The adventitia and outer media of large blood vessels are supplied with nutrients by microscopic blood vessels called vasa vasorum. While vasa vasorum have been implicated in a number of diseases including atherosclerosis, knowledge of their functional anatomy and specific role in these diseases has been hindered due to the small size of the vasa vasorum, and difficulty in accessing them. Micro-CT and histological methods have been used in ex-vivo animal studies of the vasa vasorum, but these techniques are limited by their inability to be used for in-vivo investigation. As such, there is very little in-vivo human data available. Intra-vascular ultrasound can acquire high-resolution anatomic images of coronary vessels. ChromaFlo IVUS has been used to identify blood flow in vessel lumens and has exciting prospect for in-vivo studies of vasa vasorum functional anatomy. In this study, ChromaFlo IVUS images of the human mid-left anterior descending coronary artery (LAD) were segmented to analyze the distribution of adventitial vasa vasorum proximal to intimal plaque. Previous animal studies suggest that formation of intimal plaque is accompanied by increased density of adventitial vasa vasorum. The data collected with ChromaFlo ultrasound is inconsistent with the current literature. While IVUS has the fidelity to acquire high-resolution US images of the coronary arteries, ChromaFlo lacks the necessary resolving power to differentiate the vasa vasorum. Further study of IVUS and other imaging methods on a large cohort will provide the basis for future in-vivo analysis of coronary disease.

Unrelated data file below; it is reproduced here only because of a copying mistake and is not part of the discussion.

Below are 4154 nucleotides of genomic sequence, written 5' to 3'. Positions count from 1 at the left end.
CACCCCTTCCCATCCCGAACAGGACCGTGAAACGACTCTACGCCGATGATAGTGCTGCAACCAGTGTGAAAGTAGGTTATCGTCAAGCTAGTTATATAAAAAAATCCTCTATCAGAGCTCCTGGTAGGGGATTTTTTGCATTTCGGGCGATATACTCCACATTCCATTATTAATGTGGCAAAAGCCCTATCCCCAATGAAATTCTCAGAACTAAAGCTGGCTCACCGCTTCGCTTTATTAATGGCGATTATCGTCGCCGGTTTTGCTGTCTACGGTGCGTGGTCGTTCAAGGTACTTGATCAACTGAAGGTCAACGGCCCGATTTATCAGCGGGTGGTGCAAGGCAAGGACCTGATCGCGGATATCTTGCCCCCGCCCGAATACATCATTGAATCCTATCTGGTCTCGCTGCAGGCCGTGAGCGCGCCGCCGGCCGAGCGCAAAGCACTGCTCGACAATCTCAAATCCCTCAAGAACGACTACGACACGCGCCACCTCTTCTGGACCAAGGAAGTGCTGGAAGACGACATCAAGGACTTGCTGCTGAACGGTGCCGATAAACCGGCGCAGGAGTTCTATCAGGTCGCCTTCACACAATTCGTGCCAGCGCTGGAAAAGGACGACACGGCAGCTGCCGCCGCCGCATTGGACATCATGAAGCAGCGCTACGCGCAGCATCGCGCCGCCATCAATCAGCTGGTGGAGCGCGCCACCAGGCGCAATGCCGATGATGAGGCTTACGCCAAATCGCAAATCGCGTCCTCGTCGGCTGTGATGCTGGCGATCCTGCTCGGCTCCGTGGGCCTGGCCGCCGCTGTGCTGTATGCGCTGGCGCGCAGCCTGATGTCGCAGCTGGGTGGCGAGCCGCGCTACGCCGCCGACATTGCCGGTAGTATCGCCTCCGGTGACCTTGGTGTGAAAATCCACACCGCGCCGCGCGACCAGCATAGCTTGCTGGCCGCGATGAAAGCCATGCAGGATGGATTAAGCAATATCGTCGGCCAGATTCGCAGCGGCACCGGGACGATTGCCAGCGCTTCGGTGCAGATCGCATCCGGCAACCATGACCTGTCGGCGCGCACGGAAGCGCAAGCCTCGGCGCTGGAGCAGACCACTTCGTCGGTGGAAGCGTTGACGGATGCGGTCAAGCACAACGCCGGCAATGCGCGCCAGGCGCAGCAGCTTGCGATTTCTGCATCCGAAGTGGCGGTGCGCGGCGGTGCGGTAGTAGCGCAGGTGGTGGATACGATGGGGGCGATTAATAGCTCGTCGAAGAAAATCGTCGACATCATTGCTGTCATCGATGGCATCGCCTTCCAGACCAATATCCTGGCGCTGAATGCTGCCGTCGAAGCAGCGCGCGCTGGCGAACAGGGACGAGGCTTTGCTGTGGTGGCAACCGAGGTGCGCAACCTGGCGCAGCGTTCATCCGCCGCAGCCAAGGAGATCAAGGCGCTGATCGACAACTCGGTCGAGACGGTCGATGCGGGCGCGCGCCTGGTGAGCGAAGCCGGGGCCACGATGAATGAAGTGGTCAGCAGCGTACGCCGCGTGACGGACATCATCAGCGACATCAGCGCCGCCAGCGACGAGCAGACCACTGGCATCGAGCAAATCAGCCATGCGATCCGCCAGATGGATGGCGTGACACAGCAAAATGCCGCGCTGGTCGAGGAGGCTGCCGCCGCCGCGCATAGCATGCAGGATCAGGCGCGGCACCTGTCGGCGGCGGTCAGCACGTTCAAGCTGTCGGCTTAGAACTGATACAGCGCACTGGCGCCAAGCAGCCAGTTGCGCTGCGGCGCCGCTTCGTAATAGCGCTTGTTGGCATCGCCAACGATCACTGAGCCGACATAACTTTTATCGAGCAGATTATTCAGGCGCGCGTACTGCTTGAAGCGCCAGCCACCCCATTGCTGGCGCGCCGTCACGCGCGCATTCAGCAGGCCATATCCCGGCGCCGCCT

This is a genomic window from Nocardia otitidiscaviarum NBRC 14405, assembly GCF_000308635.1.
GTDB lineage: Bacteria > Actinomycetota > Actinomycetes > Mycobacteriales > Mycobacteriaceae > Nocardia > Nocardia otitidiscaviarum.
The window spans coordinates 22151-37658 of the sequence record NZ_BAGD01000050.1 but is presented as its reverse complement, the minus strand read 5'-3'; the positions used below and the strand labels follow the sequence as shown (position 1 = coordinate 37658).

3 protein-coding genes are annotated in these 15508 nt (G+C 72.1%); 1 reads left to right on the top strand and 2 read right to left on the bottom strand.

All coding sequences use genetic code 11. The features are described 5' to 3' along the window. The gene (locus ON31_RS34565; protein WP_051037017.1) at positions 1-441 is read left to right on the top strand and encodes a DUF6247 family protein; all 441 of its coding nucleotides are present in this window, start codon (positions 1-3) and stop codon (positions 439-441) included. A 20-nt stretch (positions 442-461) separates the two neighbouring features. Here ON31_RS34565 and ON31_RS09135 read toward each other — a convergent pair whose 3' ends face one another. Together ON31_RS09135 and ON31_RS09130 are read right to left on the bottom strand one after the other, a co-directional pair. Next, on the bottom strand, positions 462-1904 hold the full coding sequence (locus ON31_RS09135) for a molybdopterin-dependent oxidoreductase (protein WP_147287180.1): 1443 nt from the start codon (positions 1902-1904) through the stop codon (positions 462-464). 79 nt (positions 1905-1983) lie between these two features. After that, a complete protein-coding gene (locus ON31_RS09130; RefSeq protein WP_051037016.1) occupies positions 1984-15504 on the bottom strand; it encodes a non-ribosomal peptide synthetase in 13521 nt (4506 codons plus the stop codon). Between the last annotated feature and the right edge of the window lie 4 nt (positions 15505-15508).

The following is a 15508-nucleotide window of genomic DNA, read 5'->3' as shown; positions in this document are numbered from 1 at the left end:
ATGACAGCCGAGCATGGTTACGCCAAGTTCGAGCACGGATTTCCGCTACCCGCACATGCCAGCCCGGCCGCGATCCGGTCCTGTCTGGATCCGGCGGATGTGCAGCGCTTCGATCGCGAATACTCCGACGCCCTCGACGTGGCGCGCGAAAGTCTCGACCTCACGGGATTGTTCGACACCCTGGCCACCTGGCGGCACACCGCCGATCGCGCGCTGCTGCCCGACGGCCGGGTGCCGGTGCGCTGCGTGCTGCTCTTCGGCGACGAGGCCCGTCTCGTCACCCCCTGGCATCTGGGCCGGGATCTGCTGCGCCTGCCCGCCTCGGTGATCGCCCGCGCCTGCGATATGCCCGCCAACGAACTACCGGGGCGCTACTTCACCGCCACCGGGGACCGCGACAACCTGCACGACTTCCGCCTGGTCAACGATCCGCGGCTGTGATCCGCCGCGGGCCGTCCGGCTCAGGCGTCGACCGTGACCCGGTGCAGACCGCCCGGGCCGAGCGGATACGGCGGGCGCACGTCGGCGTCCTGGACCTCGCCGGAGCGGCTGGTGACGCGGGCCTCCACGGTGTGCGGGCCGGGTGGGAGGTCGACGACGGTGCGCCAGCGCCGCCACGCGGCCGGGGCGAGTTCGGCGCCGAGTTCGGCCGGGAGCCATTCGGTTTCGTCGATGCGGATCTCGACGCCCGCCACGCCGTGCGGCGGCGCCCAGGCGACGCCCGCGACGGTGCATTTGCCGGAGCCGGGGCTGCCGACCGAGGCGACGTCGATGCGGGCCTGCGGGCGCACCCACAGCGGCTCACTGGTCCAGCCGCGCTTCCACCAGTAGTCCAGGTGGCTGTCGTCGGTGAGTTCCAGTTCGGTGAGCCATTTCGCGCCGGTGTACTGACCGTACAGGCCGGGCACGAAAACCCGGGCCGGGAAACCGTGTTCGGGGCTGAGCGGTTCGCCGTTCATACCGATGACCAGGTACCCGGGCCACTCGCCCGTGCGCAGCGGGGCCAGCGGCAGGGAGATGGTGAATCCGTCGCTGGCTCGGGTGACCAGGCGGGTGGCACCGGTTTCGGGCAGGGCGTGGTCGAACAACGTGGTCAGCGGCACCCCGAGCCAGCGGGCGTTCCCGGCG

The incidence of certain types of cardiac arrhythmias is increasing. Effective, minimally invasive treatment has remained elusive. Pharmacologic treatment has been limited by drug intolerance and recurrence of disease. Catheter based ablation has been moderately successful in treating certain types of cardiac arrhythmias, including typical atrial flutter and fibrillation, but there remains a relatively high rate of recurrence. Additional side effects associated with cardiac ablation procedures include stroke, perivascular lung damage, and skin burns caused by x-ray fluoroscopy. Access to patient specific 3-D cardiac images has potential to significantly improve the process of cardiac ablation by providing the physician with a volume visualization of the heart. This would facilitate more effective guidance of the catheter, increase the accuracy of the ablative process, and eliminate or minimize the damage to surrounding tissue. In this study, a semiautomatic method for faithful cardiac segmentation was investigated using Analyze - a comprehensive processing software package developed at the Biomedical Imaging Resource, Mayo Clinic. This method included use of interactive segmentation based on math morphology and separation of the chambers based on morphological connections. The external surfaces of the hearts were readily segmented, while accurate separation of individual chambers was a challenge. Nonetheless, a skilled operator could manage the task in a few minutes. Useful improvements suggested in this paper would give this method a promising future.